Last updated on October 27th, 2011 at 07:18 pm
Writer: James Robinson
Artist: Cully Hamner
Colourist: Dave McCaig
Letterer: Todd Klein
Cover: Tony Harris (A); Cully Hamner (B)
Publisher: DC Comics
The first issue of Shade hit comic book shelves last week, very likely under the radar amid the trove of titles that included Buffy the Vampire Slayer, X-Men and Green Lantern. The book, penned by James Robinson, features the mysterious mystic known as Shade. The book at least to this point has been confirmed as a 12-issue maxi-series, but has been promised to be home to a fair number of surprises throughout the series, one of which calls this issue home.
The Road So Far…
In 1838, a mystical event rendered Richard Swift as an immortal with the ability to manipulate shadows into hard constructs, while drawing his powers from the dark realms home to energies that rival those of the gods. He is the Shade.
What’s the Story?
Sitting atop the balcony of his Opal City flat, Richard Swift, better known as Shade, sits with Mikaal and enjoys an afternoon tea while reminiscing about the month of his creation, his genesis. They speak of love and loss, a conversation that extends too long as their teas cool. Shade strangely suspects a disturbance and offers to put another pot on while one of his allies, William Von Hammer, fights for his survival elsewhere as a group of Belgian assassins chase him across a series of rooftops. After discovering their purpose, Von Hammer resolves that he must warn Shade of his impending danger. After tea, Swift meets Hope, his love, for an afternoon “meeting.” They part after a lengthy discussion; she implores him to find the man he used to be, which Swift quips will surely lead to his ruin. After they part, Shade takes a stroll in the park under the moonlit sky. He stumbles upon Deathstroke, who assures his presence is strictly for business purposes, which Shade presumes means his own forthcoming death. He quickly defeats Deathstroke, but is alarmed to discover another’s presence once his hands are sliced off by the real Deathstroke. Reiterating his decoy’s comment about the business meeting, Deathstroke proceeds to gut Shade and then decapitate him, leaving his body mutilated in the Opal City park, presumably much to the approval of Slade’s employer.
Upon hearing the premise of this series, I was confused as to how it was going to be executed. It’s only after reading this first issue that I began to understand the character and how precisely the series may play out. When the title was first announced it was stated the series would uncover the origins of this mysterious character by employing story lines centered in the present in conjunction with flashback arcs that will work backwards towards explaining how Swift became the Shade. We see hints of that story device in this issue, as Robinson’s Swift hints towards his past and the melancholic state of his immortal existence. This is complemented by Robinson creating a smarmy, adventurous, arrogant tone to the Shade; someone who seeks adventure and loves to tell the tale, but also as someone who has experienced the inherent loneliness of immortality, humanizing the Shade more with each sombered piece of text. What’s peculiar is the ending of the book, clearly depicting Shade deceased. Whether the panel is one of Shade’s tricks, or if Deathstroke was able to kill him, resulting in the story then working backwards, is unclear. I presume the story to be a little more intuitive than that, and considering Robinson’s track record, it would seem this book could deliver as a sleeper hit of the DC relaunch.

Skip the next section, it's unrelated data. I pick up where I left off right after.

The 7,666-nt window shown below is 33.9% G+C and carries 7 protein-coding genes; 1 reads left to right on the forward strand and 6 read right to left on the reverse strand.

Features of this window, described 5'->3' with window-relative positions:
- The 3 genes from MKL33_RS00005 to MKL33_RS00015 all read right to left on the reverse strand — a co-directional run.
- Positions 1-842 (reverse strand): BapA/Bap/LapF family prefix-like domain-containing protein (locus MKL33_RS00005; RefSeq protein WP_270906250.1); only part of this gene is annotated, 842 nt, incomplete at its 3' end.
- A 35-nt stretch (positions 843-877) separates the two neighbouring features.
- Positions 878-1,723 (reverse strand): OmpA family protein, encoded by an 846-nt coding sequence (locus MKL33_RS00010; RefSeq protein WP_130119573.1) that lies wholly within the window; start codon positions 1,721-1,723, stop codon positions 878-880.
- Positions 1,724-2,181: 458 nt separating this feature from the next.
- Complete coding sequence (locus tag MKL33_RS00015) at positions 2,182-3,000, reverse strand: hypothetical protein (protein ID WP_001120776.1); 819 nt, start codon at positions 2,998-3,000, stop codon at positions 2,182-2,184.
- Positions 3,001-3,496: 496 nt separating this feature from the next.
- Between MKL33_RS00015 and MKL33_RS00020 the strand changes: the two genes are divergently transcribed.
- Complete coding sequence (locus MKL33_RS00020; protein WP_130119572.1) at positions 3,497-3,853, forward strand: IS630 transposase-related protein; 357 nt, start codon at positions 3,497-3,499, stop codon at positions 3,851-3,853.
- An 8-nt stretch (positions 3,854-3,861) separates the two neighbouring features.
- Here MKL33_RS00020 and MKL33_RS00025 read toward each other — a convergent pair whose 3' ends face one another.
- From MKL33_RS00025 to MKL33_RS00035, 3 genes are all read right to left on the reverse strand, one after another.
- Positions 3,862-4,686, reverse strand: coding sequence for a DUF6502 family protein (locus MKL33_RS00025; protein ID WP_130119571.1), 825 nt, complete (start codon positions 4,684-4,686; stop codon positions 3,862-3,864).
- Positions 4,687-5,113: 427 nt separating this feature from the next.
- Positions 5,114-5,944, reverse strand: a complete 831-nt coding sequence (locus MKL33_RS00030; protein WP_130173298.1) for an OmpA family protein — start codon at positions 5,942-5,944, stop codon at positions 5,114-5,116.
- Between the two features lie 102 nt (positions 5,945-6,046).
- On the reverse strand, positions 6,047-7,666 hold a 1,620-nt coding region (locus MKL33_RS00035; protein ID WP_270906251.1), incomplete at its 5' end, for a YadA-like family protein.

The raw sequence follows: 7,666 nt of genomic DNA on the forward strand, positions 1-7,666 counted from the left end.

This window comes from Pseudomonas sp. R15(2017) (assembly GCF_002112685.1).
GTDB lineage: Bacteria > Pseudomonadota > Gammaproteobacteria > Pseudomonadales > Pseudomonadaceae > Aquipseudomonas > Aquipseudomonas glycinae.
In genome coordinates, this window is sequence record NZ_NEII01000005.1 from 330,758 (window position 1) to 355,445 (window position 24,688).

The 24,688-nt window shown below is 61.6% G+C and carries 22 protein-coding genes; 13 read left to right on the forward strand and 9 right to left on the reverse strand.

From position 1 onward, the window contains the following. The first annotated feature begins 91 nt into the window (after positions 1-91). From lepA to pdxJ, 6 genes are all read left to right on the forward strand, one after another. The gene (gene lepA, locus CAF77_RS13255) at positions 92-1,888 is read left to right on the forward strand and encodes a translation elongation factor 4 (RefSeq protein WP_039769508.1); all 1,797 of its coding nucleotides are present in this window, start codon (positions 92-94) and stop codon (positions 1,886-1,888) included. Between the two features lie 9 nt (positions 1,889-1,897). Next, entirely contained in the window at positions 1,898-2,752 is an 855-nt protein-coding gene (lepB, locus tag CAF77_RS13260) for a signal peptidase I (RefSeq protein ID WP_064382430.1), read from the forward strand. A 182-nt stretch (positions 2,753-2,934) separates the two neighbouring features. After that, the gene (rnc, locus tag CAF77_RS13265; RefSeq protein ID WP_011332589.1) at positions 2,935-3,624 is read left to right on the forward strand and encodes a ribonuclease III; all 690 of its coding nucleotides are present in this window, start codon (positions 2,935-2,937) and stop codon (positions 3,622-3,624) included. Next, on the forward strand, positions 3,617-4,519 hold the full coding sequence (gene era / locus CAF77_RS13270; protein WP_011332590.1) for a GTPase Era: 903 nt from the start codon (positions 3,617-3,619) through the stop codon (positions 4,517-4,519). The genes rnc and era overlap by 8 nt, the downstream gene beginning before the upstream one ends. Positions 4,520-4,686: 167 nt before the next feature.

The Pretty, Pretty Pictures
Although not familiar with Hamner’s work, I feel like his pencils and inks nicely fit the tone set by Robinson’s writing and that of the character itself. I feel this is especially the case towards the end of the book in the Opal City park scenes. The darker landscape really lends itself towards Shade’s melancholy while dually mirroring his own powers and their origin. His work otherwise nicely reflects the general attitude of Swift in instances where he is sitting on the balcony with Starman, his conversations with Hope and again in the park scenes at issue’s end. The final panels between Deathstroke and Shade were nicely done as a series of violent panels where Swift is overwhelmed by the one-eyed mercenary. Every gory detail is captured from his hands being lopped off, to his head being removed swiftly, to how his corpse is displayed on the ground as Deathstroke walks away from his target. Hamner is a great fit for this series and I look forward to more of his art as the series moves forward.
Having no expectations for this book or the character, I was pleased with Robinson’s effort and his ability to create a certain air around the character that is intriguing and surrounds his story with enough mystery to warrant continued readership. The story, unlike many of the other books out as part of the DC New 52, relies more on the mystery surrounding the character than a forced gimmick or concept. Perhaps more than the other offerings, this is a very character driven book that hooked me in from the opening pages and left me wondering in the end, considering the ending itself, how the story continues, what the breadth of his powers are, and how the story will unfold moving forward. Shade was a pleasant surprise, and one which I would recommend reading.